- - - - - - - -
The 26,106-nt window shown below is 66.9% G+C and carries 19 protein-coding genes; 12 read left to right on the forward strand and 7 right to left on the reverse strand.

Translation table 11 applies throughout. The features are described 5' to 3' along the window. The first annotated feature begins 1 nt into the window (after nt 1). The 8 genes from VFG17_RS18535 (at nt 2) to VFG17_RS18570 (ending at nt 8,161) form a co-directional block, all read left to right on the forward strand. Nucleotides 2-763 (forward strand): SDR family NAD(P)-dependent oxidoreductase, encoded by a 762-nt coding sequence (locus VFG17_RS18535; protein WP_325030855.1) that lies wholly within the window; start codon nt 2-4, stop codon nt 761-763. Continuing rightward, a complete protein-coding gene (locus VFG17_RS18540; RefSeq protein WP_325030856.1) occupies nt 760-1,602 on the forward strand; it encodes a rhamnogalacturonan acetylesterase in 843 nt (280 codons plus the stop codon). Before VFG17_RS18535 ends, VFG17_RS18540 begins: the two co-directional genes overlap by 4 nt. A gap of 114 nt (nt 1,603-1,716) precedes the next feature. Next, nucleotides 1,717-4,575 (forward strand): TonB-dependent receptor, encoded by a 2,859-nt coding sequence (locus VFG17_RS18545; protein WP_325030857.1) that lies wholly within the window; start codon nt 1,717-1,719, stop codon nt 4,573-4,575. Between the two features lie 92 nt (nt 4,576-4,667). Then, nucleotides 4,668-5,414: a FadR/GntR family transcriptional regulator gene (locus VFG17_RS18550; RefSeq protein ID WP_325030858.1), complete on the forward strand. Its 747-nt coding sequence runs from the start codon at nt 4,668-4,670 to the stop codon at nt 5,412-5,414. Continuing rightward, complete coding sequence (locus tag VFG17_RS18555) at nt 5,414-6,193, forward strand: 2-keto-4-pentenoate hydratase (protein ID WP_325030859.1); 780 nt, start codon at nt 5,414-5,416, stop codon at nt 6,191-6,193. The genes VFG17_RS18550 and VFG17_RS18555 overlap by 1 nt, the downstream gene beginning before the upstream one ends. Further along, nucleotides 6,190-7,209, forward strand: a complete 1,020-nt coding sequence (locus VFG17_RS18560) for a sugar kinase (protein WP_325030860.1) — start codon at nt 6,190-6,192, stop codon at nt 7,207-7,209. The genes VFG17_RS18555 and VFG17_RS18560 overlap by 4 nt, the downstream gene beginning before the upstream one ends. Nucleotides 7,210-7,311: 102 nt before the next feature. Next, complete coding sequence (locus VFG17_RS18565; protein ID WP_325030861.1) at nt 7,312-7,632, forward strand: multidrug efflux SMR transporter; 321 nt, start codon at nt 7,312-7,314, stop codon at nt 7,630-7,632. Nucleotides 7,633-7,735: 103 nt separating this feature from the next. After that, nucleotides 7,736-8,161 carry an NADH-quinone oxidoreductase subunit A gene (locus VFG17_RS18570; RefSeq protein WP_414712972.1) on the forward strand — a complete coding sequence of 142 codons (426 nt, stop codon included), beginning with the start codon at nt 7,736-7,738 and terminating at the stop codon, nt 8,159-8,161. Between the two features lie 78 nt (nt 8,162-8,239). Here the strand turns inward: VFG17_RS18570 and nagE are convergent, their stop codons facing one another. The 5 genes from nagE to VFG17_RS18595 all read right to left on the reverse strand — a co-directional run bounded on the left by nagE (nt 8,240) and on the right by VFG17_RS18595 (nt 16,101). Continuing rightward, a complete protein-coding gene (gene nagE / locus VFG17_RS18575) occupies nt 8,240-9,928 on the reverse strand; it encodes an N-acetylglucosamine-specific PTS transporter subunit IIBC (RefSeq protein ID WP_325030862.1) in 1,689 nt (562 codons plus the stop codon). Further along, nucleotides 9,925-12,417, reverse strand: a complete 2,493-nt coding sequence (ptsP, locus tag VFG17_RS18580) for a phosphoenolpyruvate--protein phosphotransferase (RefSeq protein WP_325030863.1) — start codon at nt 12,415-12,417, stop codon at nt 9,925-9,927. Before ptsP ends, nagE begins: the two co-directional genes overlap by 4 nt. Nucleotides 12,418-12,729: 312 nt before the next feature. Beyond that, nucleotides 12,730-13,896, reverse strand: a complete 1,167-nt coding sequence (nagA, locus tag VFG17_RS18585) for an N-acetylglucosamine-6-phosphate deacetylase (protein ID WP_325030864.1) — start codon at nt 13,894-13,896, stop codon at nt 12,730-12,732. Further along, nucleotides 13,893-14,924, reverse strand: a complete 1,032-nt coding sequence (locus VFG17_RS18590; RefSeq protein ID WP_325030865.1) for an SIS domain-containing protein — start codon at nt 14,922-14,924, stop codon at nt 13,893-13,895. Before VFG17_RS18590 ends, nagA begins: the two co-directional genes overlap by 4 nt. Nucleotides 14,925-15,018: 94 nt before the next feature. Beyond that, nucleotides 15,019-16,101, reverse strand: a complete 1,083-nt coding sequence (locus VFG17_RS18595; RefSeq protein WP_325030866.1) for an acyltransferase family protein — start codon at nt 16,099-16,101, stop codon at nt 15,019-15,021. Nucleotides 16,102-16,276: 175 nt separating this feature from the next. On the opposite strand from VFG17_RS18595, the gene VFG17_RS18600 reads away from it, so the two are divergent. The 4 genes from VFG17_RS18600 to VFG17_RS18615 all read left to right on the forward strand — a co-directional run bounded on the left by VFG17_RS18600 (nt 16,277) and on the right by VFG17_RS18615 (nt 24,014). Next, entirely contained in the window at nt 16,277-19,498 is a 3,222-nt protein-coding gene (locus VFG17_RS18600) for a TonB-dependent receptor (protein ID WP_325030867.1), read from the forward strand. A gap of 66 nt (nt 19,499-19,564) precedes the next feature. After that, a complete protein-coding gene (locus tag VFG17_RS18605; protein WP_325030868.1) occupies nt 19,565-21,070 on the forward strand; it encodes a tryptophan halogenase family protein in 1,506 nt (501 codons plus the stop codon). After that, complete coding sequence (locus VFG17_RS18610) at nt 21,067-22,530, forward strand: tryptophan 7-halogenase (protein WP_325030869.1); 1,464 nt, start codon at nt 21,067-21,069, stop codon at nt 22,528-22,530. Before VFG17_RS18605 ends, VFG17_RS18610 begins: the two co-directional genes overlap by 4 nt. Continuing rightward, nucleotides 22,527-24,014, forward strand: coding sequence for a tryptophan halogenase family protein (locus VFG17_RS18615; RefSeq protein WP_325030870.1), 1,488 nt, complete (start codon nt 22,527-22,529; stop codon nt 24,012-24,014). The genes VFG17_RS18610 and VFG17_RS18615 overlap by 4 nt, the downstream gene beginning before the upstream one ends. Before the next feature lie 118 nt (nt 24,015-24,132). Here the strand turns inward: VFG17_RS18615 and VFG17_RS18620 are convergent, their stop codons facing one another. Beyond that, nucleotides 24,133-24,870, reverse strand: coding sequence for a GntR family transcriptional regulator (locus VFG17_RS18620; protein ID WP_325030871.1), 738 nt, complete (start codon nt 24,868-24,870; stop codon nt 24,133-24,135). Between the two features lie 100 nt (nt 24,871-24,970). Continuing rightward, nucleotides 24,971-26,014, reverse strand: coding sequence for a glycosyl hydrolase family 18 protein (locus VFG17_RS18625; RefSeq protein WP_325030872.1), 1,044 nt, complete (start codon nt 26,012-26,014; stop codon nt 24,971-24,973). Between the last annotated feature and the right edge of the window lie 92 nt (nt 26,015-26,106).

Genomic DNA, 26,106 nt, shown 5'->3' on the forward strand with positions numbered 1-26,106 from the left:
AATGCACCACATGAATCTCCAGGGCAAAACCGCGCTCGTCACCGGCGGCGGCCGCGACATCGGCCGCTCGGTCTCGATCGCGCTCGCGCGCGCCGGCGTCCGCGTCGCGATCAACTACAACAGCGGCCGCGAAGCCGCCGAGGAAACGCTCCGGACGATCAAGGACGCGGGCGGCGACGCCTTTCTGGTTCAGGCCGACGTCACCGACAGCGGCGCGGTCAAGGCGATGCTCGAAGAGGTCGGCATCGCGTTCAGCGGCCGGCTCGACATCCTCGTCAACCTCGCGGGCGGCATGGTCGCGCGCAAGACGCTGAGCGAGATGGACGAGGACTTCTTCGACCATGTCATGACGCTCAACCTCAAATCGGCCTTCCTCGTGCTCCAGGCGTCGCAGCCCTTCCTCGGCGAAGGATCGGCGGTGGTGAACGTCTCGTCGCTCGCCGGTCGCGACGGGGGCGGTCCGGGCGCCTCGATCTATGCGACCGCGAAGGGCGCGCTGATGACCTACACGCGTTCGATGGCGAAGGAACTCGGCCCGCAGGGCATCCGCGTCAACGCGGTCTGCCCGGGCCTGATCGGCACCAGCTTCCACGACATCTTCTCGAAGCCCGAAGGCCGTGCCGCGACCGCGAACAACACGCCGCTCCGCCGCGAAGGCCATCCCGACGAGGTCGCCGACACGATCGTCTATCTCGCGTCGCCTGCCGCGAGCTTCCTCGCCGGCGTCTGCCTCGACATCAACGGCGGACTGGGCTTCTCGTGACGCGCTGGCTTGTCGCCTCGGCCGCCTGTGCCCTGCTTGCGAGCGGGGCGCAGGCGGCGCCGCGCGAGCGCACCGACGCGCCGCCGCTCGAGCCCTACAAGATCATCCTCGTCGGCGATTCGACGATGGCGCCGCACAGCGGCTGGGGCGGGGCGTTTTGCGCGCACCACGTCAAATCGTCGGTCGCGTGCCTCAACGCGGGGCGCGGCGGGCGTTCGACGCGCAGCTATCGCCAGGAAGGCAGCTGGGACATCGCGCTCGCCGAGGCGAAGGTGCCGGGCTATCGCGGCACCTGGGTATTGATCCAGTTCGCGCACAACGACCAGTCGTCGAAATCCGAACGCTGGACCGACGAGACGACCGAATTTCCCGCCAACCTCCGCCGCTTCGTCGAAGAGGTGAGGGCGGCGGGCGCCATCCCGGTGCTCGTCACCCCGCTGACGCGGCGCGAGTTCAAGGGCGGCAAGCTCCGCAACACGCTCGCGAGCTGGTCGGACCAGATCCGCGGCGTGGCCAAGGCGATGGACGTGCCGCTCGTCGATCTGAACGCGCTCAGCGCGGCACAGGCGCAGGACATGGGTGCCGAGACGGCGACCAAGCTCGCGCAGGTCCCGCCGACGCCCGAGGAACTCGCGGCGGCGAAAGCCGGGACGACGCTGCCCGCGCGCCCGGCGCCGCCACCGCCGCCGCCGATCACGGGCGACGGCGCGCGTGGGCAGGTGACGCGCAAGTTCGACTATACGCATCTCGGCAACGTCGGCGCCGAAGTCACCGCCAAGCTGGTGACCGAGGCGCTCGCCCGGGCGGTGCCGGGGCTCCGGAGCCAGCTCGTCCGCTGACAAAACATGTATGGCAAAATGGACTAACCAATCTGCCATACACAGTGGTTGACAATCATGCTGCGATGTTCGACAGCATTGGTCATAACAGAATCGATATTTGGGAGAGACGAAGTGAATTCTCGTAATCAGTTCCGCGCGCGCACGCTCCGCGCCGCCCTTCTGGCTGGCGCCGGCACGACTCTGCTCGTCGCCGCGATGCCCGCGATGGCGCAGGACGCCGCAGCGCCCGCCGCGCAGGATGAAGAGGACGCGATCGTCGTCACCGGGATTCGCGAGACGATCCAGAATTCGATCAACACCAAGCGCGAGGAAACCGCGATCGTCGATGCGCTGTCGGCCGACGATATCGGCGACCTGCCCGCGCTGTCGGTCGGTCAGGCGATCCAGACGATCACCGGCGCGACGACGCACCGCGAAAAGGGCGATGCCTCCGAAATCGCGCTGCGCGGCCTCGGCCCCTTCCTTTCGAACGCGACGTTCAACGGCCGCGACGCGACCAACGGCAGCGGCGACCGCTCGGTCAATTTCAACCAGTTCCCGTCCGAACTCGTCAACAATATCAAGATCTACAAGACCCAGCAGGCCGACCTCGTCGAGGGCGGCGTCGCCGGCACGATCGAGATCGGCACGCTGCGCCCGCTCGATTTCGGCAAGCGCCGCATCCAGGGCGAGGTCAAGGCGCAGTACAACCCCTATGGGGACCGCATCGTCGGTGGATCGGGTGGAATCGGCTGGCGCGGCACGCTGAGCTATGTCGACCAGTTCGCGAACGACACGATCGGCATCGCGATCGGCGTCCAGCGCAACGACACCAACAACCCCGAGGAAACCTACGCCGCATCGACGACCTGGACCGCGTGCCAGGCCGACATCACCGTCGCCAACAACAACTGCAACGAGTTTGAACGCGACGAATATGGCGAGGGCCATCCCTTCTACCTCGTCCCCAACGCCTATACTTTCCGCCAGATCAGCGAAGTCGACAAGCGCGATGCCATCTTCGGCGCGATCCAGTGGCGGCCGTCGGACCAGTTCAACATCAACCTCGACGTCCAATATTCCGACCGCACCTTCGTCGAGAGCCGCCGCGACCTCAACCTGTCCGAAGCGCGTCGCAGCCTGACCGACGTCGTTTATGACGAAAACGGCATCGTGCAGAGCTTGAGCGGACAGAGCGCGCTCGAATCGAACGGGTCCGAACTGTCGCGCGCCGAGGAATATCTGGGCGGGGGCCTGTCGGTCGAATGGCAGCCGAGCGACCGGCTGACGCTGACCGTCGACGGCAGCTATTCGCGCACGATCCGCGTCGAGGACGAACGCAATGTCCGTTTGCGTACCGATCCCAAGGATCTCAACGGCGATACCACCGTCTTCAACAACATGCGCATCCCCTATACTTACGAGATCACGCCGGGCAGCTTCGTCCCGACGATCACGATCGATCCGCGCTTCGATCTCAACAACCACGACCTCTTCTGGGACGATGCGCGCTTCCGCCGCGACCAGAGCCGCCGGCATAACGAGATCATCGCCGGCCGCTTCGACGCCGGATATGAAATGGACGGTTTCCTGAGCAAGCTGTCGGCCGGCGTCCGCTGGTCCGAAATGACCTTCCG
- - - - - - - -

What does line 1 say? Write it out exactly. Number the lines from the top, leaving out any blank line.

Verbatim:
The 26,106-nt window shown below is 66.9% G+C and carries 19 protein-coding genes; 12 read left to right on the forward strand and 7 right to left on the reverse strand.